Thus, any diplomatic programme needs to focus on de-concentration. In this way, globalisation – badly understood as the appropriation of global space by a handful of businesses – should make way for planetarisation – a planetary intercultural moment of contact (or the first planetary civilisation), with space for everyone’s contribution in solidarity and the subsequent democratisation and expansion of opportunities for international dialogue, without guardians or bosses.

At the same time, with persistent inequality in mind, measures to effectively redistribute wealth and technology need to be implemented. Such redistribution can be justified on its own, not only for moral reasons, present and future, but as an attempt at sincere reconciliation and to repair the horrors committed during previous colonisations.

“No human being above any other and no nation below any other” is the premise on which this programme is built.

Regarding global institutions, every State’s foreign policy must be recognised as the expression of its ruling faction, a temporary situation which doesn’t always exactly represent the interests of the majority. This representation becomes more serious if it is recognised that it is barely legitimized today through democratic forms experiencing increasing difficulties. Thus, it must not be forgotten that governments and their States, today first-rate actors in international relations, are always mediations between peoples and are in no way a representation of social life itself.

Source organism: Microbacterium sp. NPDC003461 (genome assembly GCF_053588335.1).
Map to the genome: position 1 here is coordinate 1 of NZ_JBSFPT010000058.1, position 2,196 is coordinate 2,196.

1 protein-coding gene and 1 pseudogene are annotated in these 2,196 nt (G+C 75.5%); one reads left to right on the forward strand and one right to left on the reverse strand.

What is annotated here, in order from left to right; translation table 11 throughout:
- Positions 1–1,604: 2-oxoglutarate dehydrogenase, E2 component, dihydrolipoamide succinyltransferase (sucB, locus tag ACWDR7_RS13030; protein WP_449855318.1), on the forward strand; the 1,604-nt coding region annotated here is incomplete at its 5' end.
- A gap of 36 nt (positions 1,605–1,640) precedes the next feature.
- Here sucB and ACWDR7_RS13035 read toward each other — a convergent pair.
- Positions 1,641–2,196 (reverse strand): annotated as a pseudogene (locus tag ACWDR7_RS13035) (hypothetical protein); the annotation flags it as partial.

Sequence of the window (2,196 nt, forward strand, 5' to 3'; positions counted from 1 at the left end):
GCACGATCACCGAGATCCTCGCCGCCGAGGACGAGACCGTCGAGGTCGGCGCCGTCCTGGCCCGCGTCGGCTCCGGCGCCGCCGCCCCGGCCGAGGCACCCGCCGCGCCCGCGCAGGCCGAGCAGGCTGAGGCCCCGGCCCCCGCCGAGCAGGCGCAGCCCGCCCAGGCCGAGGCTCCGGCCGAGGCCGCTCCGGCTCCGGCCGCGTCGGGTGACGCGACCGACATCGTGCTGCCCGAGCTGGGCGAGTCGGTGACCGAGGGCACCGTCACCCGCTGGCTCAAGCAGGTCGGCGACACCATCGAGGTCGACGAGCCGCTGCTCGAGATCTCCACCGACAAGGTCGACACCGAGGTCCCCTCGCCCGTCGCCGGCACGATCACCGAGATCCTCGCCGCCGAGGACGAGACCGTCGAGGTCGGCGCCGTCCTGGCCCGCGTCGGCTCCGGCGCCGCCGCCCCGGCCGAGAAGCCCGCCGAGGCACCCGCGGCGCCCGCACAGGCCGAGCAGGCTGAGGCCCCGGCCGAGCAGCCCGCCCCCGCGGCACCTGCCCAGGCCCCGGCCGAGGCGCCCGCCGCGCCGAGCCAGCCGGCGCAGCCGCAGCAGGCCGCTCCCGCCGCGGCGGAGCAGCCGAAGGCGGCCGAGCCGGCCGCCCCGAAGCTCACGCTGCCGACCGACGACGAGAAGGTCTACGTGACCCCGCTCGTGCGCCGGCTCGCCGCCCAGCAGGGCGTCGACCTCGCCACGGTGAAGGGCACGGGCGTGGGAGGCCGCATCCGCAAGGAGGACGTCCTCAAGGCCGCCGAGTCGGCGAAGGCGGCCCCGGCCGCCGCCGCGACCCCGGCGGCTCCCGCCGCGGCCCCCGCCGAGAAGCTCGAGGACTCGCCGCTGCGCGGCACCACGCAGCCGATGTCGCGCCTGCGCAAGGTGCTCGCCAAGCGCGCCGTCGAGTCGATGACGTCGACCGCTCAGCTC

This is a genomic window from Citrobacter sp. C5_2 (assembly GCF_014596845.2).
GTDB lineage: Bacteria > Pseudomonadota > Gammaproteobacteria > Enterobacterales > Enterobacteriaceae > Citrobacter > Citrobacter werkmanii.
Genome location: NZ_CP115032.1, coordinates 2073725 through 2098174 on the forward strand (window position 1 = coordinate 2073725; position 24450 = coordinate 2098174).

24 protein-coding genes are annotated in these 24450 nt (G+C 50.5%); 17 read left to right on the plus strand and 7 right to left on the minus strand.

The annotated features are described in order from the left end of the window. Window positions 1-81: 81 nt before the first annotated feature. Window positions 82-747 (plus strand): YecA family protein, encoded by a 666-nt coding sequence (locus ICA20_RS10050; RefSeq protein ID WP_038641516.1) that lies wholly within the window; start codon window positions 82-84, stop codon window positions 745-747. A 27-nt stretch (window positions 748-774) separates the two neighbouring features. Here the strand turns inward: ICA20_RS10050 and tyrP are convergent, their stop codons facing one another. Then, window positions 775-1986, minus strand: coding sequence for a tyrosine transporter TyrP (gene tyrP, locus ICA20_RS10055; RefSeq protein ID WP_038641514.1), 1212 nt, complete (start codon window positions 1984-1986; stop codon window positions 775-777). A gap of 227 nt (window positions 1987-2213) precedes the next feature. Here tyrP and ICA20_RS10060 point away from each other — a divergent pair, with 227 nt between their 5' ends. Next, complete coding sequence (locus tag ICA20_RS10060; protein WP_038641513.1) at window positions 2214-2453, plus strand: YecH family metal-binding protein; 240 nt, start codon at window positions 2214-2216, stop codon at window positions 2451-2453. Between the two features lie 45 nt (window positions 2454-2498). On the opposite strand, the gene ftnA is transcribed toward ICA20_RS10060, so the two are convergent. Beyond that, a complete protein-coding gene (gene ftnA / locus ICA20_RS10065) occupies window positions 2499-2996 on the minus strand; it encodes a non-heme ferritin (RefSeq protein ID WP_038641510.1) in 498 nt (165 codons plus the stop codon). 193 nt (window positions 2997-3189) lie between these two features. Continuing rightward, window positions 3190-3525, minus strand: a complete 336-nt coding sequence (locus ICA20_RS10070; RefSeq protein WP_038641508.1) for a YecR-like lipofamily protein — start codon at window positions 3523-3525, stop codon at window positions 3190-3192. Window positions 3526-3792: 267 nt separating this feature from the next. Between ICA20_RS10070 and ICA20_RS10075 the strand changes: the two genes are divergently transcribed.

In this way, the starting point of any programme to humanise diplomacy is to put popular participation as a main priority, creating bodies and new models both within state organisation and in the system of international alliances. What is left of plutocracy, covered-up today by technocracy and bureaucracy which continue to function within global governance, must be allowed to perish.